Tuesday, October 19, 2010

EDITORIAL >>High court race

Voters will choose a justice of the Arkansas Supreme Court at the general election, and it is hard to see how they can go wrong.  Judge Karen Baker of the Arkansas Court of Appeals and Judge Tim Fox, a circuit judge in Pulaski County, are splendid judges with such deep experience on both ends of the gavel that they should not diminish the quality of judgment by the state’s highest court.

Judge Baker seems apt to win because she was close to a majority in the three-person contest in the primaries in May. She was better known after 10 years on the Court of Appeals, and Judge Fox suffered because he rendered rulings in a couple of divisive lawsuits on the volatile issue of whether gay or lesbian couples could be barred from parenting children as foster or adoptive parents. He ruled correctly and the Supreme Court upheld him, but it was not an issue that improved his political standing. We expect judges to rule on the basis of the law and not upon popular whims.

Judge Baker has not always endeared herself to the economic powers. She wrote the Court of Appeals’ robust and unanimous opinion last year that the state regulatory agencies had not followed the law in granting a phalanx of power companies permits to build and operate a huge coal-burning electricity plant in southwest Arkansas. The Supreme Court unanimously upheld that decision, too.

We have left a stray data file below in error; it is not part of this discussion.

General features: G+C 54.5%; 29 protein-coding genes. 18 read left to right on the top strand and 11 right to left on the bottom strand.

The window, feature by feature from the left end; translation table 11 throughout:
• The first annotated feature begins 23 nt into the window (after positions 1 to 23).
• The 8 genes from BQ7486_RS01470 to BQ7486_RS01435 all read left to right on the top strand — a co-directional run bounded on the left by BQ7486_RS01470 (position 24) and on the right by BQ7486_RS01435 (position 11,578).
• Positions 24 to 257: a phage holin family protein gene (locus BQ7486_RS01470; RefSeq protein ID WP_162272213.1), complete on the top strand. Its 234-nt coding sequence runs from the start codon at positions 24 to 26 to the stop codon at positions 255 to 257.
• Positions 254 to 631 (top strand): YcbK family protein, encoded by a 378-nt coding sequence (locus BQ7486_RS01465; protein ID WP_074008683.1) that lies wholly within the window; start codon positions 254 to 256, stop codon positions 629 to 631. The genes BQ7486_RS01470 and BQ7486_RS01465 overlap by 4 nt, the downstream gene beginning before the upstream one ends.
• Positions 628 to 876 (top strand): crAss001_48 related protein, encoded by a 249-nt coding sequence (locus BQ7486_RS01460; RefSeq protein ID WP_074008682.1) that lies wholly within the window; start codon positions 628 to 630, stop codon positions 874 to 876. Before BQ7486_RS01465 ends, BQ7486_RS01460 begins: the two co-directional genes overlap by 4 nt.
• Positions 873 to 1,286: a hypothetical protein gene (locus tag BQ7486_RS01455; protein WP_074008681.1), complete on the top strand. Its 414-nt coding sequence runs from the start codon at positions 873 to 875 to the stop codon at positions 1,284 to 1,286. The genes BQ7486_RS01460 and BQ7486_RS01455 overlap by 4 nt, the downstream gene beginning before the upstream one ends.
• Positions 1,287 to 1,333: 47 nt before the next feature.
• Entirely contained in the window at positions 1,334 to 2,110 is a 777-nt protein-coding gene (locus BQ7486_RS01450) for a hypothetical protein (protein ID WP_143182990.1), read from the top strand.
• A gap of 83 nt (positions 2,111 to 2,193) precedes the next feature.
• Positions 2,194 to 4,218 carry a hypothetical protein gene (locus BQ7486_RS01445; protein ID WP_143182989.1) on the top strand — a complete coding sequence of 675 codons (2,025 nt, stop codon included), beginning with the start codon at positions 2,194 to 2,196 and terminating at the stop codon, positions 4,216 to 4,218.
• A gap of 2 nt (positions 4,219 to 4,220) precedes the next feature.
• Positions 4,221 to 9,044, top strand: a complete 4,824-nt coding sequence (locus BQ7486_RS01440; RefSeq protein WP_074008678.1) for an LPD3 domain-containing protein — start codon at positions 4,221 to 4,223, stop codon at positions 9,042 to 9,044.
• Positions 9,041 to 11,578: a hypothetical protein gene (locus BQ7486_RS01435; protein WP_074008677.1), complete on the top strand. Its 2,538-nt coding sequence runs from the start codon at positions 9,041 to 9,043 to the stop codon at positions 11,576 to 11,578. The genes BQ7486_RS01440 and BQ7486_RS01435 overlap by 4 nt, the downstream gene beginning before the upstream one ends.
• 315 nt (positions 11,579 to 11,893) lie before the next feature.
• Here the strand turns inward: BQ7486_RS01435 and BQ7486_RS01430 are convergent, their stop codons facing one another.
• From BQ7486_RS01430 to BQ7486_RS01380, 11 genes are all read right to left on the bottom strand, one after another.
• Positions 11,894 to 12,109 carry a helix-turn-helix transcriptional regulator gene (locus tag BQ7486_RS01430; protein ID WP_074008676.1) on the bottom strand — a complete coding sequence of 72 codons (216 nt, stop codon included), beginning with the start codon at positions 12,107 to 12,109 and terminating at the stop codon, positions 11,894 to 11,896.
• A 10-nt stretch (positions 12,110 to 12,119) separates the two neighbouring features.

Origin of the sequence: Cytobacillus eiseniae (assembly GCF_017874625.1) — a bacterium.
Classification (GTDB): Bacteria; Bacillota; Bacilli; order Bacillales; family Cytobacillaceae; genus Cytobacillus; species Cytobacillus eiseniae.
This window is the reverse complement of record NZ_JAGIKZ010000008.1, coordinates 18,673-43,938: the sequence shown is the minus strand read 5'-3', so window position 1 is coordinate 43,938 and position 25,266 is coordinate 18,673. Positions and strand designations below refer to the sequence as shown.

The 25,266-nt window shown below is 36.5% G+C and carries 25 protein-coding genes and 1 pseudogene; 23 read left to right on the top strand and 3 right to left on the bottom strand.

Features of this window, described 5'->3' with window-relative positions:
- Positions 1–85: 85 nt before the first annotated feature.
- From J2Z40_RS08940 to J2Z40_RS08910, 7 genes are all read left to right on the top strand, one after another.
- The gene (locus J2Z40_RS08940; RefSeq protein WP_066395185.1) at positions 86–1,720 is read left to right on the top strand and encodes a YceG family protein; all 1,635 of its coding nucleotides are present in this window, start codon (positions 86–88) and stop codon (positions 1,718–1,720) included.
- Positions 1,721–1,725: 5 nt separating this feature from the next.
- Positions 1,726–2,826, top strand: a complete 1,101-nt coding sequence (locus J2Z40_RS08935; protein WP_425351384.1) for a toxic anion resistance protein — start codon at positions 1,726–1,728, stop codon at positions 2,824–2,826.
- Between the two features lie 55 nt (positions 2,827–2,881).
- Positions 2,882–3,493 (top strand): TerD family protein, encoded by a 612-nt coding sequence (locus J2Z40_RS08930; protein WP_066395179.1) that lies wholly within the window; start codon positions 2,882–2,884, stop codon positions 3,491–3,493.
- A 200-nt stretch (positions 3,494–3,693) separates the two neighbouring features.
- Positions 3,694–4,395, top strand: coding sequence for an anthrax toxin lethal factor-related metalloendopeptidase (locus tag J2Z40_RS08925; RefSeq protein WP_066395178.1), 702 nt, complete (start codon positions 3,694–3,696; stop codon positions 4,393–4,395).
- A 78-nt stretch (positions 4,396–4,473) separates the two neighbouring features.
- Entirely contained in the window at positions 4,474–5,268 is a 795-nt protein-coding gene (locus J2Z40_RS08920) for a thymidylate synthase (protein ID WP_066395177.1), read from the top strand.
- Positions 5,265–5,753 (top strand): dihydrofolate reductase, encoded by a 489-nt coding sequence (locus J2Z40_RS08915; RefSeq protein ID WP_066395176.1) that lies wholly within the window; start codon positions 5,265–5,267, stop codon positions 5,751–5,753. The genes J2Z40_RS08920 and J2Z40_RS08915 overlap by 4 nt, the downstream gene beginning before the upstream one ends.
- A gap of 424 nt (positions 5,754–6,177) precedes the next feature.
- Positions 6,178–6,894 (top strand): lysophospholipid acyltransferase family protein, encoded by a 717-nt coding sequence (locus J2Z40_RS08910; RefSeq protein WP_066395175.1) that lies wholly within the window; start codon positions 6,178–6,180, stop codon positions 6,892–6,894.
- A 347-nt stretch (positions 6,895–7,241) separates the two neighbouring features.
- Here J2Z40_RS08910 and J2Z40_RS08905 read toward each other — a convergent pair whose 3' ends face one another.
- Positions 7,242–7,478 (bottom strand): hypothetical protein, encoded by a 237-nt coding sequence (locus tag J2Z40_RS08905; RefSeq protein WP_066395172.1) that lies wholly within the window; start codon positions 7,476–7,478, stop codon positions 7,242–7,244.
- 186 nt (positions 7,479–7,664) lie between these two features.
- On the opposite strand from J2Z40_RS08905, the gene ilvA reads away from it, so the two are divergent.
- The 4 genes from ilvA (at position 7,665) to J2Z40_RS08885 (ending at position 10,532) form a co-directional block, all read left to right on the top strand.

Our single reservation about Judge Baker goes back some years to when she was a chancery judge and clamped the lid on a bitterly contested divorce and property-settlement suit involving the most powerful man in the county, Acxiom Corp. founder Charles Morgan. She largely ignored interventions to keep the records open, as they are for ordinary people.

We have no indication that Judge Fox would cater to privilege in that way, which gives him a slight advantage in our own equation. But Judge Baker was young and seems to have grown in confidence and independence.

She accepted a campaign contribution recently from the Republican Party, which seems to violate the Canon of Judicial Ethics, but Judge Fox also happily accepted the endorsement of a Republican committee. Arkansas amended the Constitution a few years ago to make judicial elections non-partisan, but the Republican Party took a hand in influencing several judicial races. Non-partisan elections apparently are to be honored in the breach rather than the observance.
In this race, take your pick, Fox or Baker.    —Ernie Dumas